Using fisher knowledge, mapping population, habitat suitability and risk for the conservation of dugongs in Johor Straits of Malaysia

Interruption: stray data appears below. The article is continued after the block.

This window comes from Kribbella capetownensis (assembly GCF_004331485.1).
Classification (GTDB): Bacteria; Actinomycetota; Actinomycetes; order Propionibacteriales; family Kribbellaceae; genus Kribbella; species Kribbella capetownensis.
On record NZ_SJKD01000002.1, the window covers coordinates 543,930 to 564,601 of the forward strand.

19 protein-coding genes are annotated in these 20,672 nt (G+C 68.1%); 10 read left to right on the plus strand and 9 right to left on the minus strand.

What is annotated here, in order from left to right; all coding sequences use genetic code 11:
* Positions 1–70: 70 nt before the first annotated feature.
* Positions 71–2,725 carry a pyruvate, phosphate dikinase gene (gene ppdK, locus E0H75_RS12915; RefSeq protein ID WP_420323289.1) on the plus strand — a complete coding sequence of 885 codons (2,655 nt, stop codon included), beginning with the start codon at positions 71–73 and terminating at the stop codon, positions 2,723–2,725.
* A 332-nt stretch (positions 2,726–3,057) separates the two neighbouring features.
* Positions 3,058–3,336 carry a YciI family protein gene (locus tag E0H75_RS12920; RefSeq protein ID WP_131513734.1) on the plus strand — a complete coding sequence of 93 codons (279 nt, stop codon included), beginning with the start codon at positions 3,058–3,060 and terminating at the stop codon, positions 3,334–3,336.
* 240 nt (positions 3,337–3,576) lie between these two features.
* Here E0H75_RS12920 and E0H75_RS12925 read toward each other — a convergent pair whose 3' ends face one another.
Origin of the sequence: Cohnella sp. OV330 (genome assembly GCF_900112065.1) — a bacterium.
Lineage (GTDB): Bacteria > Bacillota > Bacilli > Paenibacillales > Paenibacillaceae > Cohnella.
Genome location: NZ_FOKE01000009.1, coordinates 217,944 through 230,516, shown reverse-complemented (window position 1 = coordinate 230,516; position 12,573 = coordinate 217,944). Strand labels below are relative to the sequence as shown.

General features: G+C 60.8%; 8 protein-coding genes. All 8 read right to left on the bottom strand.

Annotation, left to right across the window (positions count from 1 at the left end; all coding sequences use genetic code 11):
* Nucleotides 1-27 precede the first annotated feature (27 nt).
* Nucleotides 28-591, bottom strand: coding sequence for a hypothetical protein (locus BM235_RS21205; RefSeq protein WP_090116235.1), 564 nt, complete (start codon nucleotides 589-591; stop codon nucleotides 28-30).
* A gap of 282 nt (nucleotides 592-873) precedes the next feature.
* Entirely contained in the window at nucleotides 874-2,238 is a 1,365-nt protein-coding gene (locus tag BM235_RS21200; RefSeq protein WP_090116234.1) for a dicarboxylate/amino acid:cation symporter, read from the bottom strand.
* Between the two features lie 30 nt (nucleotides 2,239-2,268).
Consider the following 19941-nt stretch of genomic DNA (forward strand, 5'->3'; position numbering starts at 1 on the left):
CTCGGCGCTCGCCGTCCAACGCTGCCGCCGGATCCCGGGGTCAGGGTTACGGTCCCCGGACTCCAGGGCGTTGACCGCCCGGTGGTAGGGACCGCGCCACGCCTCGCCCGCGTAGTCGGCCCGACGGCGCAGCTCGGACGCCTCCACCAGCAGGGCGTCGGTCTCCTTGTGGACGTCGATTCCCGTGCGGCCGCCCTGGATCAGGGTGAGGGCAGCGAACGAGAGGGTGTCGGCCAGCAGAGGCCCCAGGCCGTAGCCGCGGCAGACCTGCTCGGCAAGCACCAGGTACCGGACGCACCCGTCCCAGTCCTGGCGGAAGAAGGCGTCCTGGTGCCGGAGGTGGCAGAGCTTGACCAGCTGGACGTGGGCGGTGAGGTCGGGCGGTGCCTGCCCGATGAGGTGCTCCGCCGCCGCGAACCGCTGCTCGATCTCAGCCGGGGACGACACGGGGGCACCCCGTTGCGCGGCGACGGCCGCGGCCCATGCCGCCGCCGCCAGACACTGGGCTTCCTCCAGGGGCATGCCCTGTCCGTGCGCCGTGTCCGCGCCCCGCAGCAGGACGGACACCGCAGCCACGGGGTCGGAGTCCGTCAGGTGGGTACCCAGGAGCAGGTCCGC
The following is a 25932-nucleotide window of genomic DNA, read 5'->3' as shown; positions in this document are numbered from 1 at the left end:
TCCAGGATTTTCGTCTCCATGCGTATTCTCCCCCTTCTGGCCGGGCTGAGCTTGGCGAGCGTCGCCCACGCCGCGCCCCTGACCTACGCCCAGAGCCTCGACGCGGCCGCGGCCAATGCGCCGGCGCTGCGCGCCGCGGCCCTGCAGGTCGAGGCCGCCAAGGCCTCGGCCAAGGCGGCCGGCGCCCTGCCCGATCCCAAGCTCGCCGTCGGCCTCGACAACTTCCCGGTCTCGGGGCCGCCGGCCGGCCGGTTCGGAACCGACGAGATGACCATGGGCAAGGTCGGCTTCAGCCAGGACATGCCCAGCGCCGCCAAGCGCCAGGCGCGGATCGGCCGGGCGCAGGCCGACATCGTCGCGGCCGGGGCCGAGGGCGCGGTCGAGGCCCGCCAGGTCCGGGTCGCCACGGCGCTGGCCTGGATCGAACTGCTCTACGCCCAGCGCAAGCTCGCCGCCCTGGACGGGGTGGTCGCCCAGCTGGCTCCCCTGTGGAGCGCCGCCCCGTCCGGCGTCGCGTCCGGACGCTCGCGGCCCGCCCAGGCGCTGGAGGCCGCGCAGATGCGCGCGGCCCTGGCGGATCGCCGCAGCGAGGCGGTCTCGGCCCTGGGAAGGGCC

In the coastal waters of Johor Straits, Peninsular Malaysia, the dugongs occur and their habitat suitability model has yet not been attempted, while it could be critical information for developing their conservation strategies. This study derived spatially explicit dugong population information on the abundance and distribution of dugongs based on fisher surveys. The survey revealed the highest dugong abundance around eastern areas, followed by southern areas of Johor Straits. Degradation of seagrass habitat, which dugong uses as feeding ground, could be the main reason for reducing dugong sighting around western areas. A habitat suitability map was produced based on dugong presence and interacting environmental factors such as seagrass biomass, distance from shoreline, and water depth. Using ArcGIS mapping capability, the data layers on those environmental factors were fied into MaxEnt. The MaxEnt model output showed seagrass biomass as the highest contributing factor to the likelihood of dugong presence. The model also estimated 20 kg/m2 of seagrass biomass, 3 km distance from shoreline and a water depth of 25 m as the optimum habitat condition for dugong population. The combination of fisher interview, habitat suitability, and risk modeling has the ability to provide adequate information required for monitoring and developing policy strategies for sustainable management and conservation of marine mammals.